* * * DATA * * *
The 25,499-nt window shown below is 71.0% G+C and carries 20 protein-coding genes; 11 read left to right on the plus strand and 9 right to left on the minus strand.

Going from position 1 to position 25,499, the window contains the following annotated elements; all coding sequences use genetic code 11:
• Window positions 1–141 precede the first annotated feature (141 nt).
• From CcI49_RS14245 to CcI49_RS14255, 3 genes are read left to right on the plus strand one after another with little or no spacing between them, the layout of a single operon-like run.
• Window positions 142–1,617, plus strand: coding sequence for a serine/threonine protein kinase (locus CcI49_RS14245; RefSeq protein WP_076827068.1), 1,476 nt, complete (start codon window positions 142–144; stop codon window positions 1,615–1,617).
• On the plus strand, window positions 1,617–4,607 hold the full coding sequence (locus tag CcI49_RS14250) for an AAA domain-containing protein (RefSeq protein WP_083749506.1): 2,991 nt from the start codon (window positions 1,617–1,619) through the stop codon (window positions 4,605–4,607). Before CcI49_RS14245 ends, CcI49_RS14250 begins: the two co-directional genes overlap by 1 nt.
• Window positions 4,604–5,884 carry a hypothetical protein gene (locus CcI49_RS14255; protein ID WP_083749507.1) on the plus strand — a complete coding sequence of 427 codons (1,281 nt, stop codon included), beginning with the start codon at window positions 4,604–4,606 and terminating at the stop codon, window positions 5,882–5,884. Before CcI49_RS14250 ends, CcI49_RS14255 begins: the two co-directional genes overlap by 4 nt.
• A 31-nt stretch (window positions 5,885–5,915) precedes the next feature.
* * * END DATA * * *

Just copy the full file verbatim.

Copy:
The 25,499-nt window shown below is 71.0% G+C and carries 20 protein-coding genes; 11 read left to right on the plus strand and 9 right to left on the minus strand.

Going from position 1 to position 25,499, the window contains the following annotated elements; all coding sequences use genetic code 11:
• Window positions 1–141 precede the first annotated feature (141 nt).
• From CcI49_RS14245 to CcI49_RS14255, 3 genes are read left to right on the plus strand one after another with little or no spacing between them, the layout of a single operon-like run.
• Window positions 142–1,617, plus strand: coding sequence for a serine/threonine protein kinase (locus CcI49_RS14245; RefSeq protein WP_076827068.1), 1,476 nt, complete (start codon window positions 142–144; stop codon window positions 1,615–1,617).
• On the plus strand, window positions 1,617–4,607 hold the full coding sequence (locus tag CcI49_RS14250) for an AAA domain-containing protein (RefSeq protein WP_083749506.1): 2,991 nt from the start codon (window positions 1,617–1,619) through the stop codon (window positions 4,605–4,607). Before CcI49_RS14245 ends, CcI49_RS14250 begins: the two co-directional genes overlap by 1 nt.
• Window positions 4,604–5,884 carry a hypothetical protein gene (locus CcI49_RS14255; protein ID WP_083749507.1) on the plus strand — a complete coding sequence of 427 codons (1,281 nt, stop codon included), beginning with the start codon at window positions 4,604–4,606 and terminating at the stop codon, window positions 5,882–5,884. Before CcI49_RS14250 ends, CcI49_RS14255 begins: the two co-directional genes overlap by 4 nt.
• A 31-nt stretch (window positions 5,885–5,915) precedes the next feature.